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Brief Reviews of the Past History of the Different Missions

The Cumberland Station of Our Northwest America Mission

From Church Missionary Intelligencer, pages 474-480

London: William Mavor Watts, 1850.

OUR Number for January last contained an historical sketch of the commencement of Missionary effort at the Red-River Colony, and the formation and progress of the Indian Settlement near the southern extremity of Lake Winnipeg. Interesting documents recently received enable us to carry forward this review to our advanced Stations on the [474/475] Saskatchewan and Rapid Rivers, and "to refresh and encourage the Church at home by the gracious tidings that the Lord is blessing the land, and that He is making the wilderness to rejoice and blossom as the rose."

In the North-West-America Mission, as well as in other portions of the Missionary field, the power of successive reproduction which genuine Christian possesses is beautifully exemplified. The Gospel is introduced into a heathen land. Foreigners bring it; and they, and the message which they bear, are looked upon as new and strange. The incipient effort is confined to a given spot and within circumscribed limits, and is carried on, perhaps for a considerable period, amidst much difficulty, and sometimes very great discouragement. At length, that which had been transplanted from a foreign land seems to have apprehended the new soil in which it has been placed, and exhibits evidences of rigorous progress. Nor is its influence confined to the place of primary location, but with a kind of hidden operation, and in a manner imperceptible even to those most interested in its advancement, it affects the previously uninterested heathen mind, breaking forth here and there in a spirit of inquiry. Thus the work begins to reproduce itself, and the reflection of the first impression made is multiplied in different directions. As light reflects on tablets the images of distant objects, pourtraying them with an accuracy and precision which the limner's pencil cannot equal, and which the invention of the daguerrotype has rendered fixed and permanent, so spiritual light, with analogous action, transfers the image of the primary and central work to the distant Out-Stations, and each successive effort becomes the living counterpart of that which had preceded it.

The Saskatchewan River, one of the great feeders of Lake Winnipeg, enters that collection of waters on the north-west side. From the Red River across the lake to the mouth of the Saskatchewan, is a voyage of about five days. On entering the latter river, the Grand Rapids are encountered, about two miles from its mouth. The upward progress here is tedious and difficult. The boats have to be unloaded, and the cargo carried more than a mile by land; and then above the Rapids replaced in the boats, which have either been similarly conveyed, or else have been tracked up the Rapids with much labour. At this spot the river runs between perpendicular rocks, which rise fifty or a hundred feet above the level of the water. Ascending the river against a stream of considerable force, Cross Lake is entered; then Cedar Lake, about fifty miles in length from east to west, and with a varying breadth of five to fifteen miles; and, finally, Muddy Lake, about ten miles in length by three or four in breadth; after which the channel of the river, about 200 yards broad, is resumed, and Cumberland Station is reached after some eight days' voyaging from Lake Winnipeg. Its distance from the Red River is computed at about 600 miles.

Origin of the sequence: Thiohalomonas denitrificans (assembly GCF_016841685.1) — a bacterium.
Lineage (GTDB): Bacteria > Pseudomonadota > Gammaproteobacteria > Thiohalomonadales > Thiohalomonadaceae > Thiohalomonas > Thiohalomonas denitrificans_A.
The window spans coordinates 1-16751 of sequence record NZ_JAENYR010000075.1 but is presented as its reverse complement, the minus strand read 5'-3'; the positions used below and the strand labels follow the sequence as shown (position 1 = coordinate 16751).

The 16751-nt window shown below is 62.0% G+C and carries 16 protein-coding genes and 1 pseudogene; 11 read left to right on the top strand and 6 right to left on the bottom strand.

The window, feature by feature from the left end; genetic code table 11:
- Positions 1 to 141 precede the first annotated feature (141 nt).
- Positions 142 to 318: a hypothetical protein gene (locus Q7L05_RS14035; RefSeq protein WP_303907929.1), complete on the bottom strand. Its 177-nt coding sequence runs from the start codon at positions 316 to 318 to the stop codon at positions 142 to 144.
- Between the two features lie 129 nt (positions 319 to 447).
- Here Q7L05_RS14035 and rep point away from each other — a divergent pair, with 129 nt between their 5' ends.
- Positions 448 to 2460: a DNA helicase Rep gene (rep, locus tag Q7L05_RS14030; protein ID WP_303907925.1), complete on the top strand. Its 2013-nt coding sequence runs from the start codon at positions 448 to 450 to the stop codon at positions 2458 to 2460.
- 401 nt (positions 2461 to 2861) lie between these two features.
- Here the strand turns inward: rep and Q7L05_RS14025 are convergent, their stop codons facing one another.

The work of evangelization carried on amongst the Indians at the Red River had, in the exercise of that reproductive power to which we have adverted, extended its influence in this direction, and rendered necessary to this remote place the extension of Missionary agency.

Strange Indians occasionally visited the Indian Settlement at the Red River; amongst others, some from Cumberland House. Eventually they established themselves there, and, with broken yet joyful hearts, received the hopes and consolations of the Gospel. The Indian, awakened himself, becomes acutely sensible of the necessities of his relatives and friends. So it was with the Cumberland Indians at the Red River: they did not forget the friends they had left behind in the gloom of heathenism. They communicated with them in various ways; sometimes visiting them, at other times sending messages, until, in answer to their prayers, a desire for Christian instruction was awakened.

The cry for help having been made, it become necessary that it should be attended to with as little delay as possible. If the opening had not been filled up by us, the Roman Catholics were preparing to avail themselves of it, a Priest at the Red River having been already selected for the purpose; and accordingly Henry Budd, a Christian Indian, a native of the Cumberland district, and acquainted with the Cree language, was appointed to commence the work. It is remarkable that he was one of the two Indian boys entrusted by their parents to the care of the Rev. John West in 1820; one, the son of Withaweecapo, received at York Factory, and this other obtained at Norway House--one of the first of his race consigned to a Missionary's care, and now the first to be employed in direct Missionary work amongst his countrymen. He had been for the space of four years discharging the office of Schoolmaster at the Upper Church, and had given general satisfaction. The experiment was of a deeply-interesting nature. It was about to be ascertained whether an Indian could with propriety be so employed; whether his spiritual and intellectual qualifications would be found in such proportion to the undertaking, that the difficulties and responsibilities connected with it would not overwhelm him.